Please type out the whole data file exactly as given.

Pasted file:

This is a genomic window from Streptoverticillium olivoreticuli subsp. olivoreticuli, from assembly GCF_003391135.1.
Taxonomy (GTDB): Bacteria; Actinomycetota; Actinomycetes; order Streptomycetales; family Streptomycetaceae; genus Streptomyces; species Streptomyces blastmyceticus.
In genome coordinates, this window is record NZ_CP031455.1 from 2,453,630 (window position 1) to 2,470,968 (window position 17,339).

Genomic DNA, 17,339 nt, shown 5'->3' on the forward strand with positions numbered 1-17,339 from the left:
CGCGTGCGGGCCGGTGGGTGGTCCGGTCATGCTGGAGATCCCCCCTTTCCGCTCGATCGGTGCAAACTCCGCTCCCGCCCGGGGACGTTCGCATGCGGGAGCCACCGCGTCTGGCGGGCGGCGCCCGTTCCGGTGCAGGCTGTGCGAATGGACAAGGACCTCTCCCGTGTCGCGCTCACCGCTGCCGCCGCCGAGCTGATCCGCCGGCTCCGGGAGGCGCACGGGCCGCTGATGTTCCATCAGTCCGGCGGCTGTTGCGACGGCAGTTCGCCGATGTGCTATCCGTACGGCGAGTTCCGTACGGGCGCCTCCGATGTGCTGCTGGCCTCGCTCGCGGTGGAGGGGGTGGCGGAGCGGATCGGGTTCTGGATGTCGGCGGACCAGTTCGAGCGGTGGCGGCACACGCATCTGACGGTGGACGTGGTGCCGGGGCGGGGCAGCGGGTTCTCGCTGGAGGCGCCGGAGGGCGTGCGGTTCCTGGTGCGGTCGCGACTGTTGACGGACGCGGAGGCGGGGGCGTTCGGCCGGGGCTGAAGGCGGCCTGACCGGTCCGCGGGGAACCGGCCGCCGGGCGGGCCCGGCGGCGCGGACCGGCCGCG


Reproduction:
This is a genomic window from Streptoverticillium olivoreticuli subsp. olivoreticuli, from assembly GCF_003391135.1.
Taxonomy (GTDB): Bacteria; Actinomycetota; Actinomycetes; order Streptomycetales; family Streptomycetaceae; genus Streptomyces; species Streptomyces blastmyceticus.
In genome coordinates, this window is record NZ_CP031455.1 from 2,453,630 (window position 1) to 2,470,968 (window position 17,339).

Genomic DNA, 17,339 nt, shown 5'->3' on the forward strand with positions numbered 1-17,339 from the left:
CGCGTGCGGGCCGGTGGGTGGTCCGGTCATGCTGGAGATCCCCCCTTTCCGCTCGATCGGTGCAAACTCCGCTCCCGCCCGGGGACGTTCGCATGCGGGAGCCACCGCGTCTGGCGGGCGGCGCCCGTTCCGGTGCAGGCTGTGCGAATGGACAAGGACCTCTCCCGTGTCGCGCTCACCGCTGCCGCCGCCGAGCTGATCCGCCGGCTCCGGGAGGCGCACGGGCCGCTGATGTTCCATCAGTCCGGCGGCTGTTGCGACGGCAGTTCGCCGATGTGCTATCCGTACGGCGAGTTCCGTACGGGCGCCTCCGATGTGCTGCTGGCCTCGCTCGCGGTGGAGGGGGTGGCGGAGCGGATCGGGTTCTGGATGTCGGCGGACCAGTTCGAGCGGTGGCGGCACACGCATCTGACGGTGGACGTGGTGCCGGGGCGGGGCAGCGGGTTCTCGCTGGAGGCGCCGGAGGGCGTGCGGTTCCTGGTGCGGTCGCGACTGTTGACGGACGCGGAGGCGGGGGCGTTCGGCCGGGGCTGAAGGCGGCCTGACCGGTCCGCGGGGAACCGGCCGCCGGGCGGGCCCGGCGGCGCGGACCGGCCGCG